The NEOS S&P 500 High Income ETF (SPYI) is gaining traction among income investors because of its substantial yield. Its stock has rebounded to $47.50 after plunging to a low of $44.87 earlier this month. This rebound has coincided with the strong rebound of American stocks.
What is the NEOS S&P 500 High Income ETF?
Demand for active funds has jumped this year. As I wrote on Monday, the JPMorgan Equity Premium ETF (JEPI) has added over $29 billion in total assets under management (AUM). This trend has made it one of the biggest funds in the US.
The SPYI ETF is an active fund that is relatively similar to JEPI in that it uses the concept of covered calls to attract returns. As a result, the current advertised yield stands at 12.50%, which is higher than what most ETFs are yielding.
It has also seen strong inflows this year as its total assets under management (AUM) has jumped to over $414 million. Data shows that it has had inflows in all months of this year. They peaked at $101 million in June and have been falling since then.
The SPYI ETF invests in companies in the S&P 500 index and then employs an options strategy that helps it to generate returns. As a result, its biggest components are well-known companies like Apple, Microsoft, Amazon, Nvidia, and Alphabet. Most of these firms are in the technology sector.
By investing part of its funds in the SPX index, the SPYI ETF takes part in its uptrend and the dividends it offers. The other part of its income is known as call options. The concept is quite simple.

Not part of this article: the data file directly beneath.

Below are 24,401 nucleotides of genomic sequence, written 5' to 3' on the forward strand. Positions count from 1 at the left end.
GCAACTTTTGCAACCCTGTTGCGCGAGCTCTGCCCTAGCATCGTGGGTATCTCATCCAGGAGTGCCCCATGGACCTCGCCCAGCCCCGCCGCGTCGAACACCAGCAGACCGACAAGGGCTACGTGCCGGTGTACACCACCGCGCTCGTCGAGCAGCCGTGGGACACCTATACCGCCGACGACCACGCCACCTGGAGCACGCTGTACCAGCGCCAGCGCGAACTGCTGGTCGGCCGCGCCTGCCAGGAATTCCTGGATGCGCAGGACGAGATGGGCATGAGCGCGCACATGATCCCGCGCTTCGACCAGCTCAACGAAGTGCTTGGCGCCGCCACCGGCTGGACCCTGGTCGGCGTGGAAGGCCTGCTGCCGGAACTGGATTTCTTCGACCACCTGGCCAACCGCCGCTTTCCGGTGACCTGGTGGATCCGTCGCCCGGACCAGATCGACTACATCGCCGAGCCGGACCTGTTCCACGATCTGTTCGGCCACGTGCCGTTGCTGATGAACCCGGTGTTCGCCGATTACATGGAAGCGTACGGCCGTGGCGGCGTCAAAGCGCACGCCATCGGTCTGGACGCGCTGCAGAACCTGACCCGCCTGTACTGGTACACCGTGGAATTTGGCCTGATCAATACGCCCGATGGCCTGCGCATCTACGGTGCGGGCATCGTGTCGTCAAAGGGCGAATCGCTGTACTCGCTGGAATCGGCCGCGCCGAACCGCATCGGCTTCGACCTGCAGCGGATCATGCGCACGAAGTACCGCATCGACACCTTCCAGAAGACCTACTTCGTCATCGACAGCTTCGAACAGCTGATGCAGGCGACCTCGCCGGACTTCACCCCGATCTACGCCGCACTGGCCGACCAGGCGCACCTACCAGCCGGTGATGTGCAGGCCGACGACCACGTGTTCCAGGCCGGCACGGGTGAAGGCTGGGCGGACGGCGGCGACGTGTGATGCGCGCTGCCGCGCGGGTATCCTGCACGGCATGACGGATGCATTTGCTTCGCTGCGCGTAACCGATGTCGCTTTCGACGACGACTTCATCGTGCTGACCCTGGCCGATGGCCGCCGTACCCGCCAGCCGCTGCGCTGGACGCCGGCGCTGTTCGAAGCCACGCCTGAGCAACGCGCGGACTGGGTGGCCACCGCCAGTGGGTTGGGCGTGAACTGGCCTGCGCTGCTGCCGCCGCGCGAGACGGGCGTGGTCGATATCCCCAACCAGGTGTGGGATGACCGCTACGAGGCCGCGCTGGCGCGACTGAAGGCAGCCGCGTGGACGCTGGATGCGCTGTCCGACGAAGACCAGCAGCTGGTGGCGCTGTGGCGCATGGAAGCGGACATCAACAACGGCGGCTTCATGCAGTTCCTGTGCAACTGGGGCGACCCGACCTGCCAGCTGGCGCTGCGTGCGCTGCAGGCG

After investing in the SPX, the fund managers then sell its call options and receive a premium. The overall return will depend on how the index trades in the duration of the options contract.
In this case, if the S&P 500 index rises, the SPYI ETF will benefit since it will make money using the options premium and the index uptrend. If it remains the same, the fund will also be in the money through the premium. Also, if the index drops, losses will be a bit hedged by the premium.
Is SPYI a good investment?
Still, SPYI investors need to be careful about the advertised yield, which currently stands at over 12%. The reality is that this yield always fluctuates, which explains why the total return is almost similar to that of SPY, as shown below.
The other challenge for investing in SPYI is that it is not a cheap fund. It has an expense ratio of 0.68% while the SPDR S&P 500 ETF has a ratio of 0.09%. A 0.68% ratio is quite big, especially when you have more money invested in a long period. These costs always add up.
The high expense ratio would make sense if the fund was generating huge returns. But as shown above, the fund’s performance is in line with what the SPY fund returns.
The other concern is that SPYI’s actual return is lower than the advertised one when you factor in the expenses. In most months, the funds net investment income stands at about 4.15 cents while the return of capital is about 44.49 cents. This means that about 9% of the distribution comes from its strategy.
Therefore, in most cases, active funds like SPYI are usually not all that good investments. This is the same thing we have seen with TSLY, which advertises a 70% yield.
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